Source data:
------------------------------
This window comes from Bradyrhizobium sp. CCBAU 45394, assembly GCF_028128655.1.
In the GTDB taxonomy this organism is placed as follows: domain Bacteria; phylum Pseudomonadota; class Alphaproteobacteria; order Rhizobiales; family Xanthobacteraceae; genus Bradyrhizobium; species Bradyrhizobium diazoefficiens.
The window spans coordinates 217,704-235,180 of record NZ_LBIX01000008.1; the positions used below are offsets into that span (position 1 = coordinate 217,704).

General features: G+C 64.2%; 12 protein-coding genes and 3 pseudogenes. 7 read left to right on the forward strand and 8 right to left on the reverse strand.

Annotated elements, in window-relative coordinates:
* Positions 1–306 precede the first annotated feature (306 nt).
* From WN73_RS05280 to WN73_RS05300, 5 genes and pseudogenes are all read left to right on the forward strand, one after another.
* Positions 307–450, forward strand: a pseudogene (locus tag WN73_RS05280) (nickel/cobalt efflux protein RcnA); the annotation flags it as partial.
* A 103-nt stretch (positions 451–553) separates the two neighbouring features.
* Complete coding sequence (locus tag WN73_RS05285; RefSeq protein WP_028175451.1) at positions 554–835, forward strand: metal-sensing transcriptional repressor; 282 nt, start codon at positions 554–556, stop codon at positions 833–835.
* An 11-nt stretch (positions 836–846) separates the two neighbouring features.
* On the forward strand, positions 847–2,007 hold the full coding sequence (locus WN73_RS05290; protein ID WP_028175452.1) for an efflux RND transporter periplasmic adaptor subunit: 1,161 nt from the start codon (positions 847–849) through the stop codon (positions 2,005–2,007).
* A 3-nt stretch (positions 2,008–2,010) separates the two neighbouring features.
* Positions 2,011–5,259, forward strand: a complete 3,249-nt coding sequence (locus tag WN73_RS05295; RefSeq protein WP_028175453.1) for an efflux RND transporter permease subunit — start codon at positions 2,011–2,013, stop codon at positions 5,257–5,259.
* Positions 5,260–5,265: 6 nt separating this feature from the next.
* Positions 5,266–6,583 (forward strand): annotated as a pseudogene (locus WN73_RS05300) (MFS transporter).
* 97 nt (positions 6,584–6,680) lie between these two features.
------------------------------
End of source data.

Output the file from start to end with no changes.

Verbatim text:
This window comes from Bradyrhizobium sp. CCBAU 45394, assembly GCF_028128655.1.
In the GTDB taxonomy this organism is placed as follows: domain Bacteria; phylum Pseudomonadota; class Alphaproteobacteria; order Rhizobiales; family Xanthobacteraceae; genus Bradyrhizobium; species Bradyrhizobium diazoefficiens.
The window spans coordinates 217,704-235,180 of record NZ_LBIX01000008.1; the positions used below are offsets into that span (position 1 = coordinate 217,704).

General features: G+C 64.2%; 12 protein-coding genes and 3 pseudogenes. 7 read left to right on the forward strand and 8 right to left on the reverse strand.

Annotated elements, in window-relative coordinates:
* Positions 1–306 precede the first annotated feature (306 nt).
* From WN73_RS05280 to WN73_RS05300, 5 genes and pseudogenes are all read left to right on the forward strand, one after another.
* Positions 307–450, forward strand: a pseudogene (locus tag WN73_RS05280) (nickel/cobalt efflux protein RcnA); the annotation flags it as partial.
* A 103-nt stretch (positions 451–553) separates the two neighbouring features.
* Complete coding sequence (locus tag WN73_RS05285; RefSeq protein WP_028175451.1) at positions 554–835, forward strand: metal-sensing transcriptional repressor; 282 nt, start codon at positions 554–556, stop codon at positions 833–835.
* An 11-nt stretch (positions 836–846) separates the two neighbouring features.
* On the forward strand, positions 847–2,007 hold the full coding sequence (locus WN73_RS05290; protein ID WP_028175452.1) for an efflux RND transporter periplasmic adaptor subunit: 1,161 nt from the start codon (positions 847–849) through the stop codon (positions 2,005–2,007).
* A 3-nt stretch (positions 2,008–2,010) separates the two neighbouring features.
* Positions 2,011–5,259, forward strand: a complete 3,249-nt coding sequence (locus tag WN73_RS05295; RefSeq protein WP_028175453.1) for an efflux RND transporter permease subunit — start codon at positions 2,011–2,013, stop codon at positions 5,257–5,259.
* Positions 5,260–5,265: 6 nt separating this feature from the next.
* Positions 5,266–6,583 (forward strand): annotated as a pseudogene (locus WN73_RS05300) (MFS transporter).
* 97 nt (positions 6,584–6,680) lie between these two features.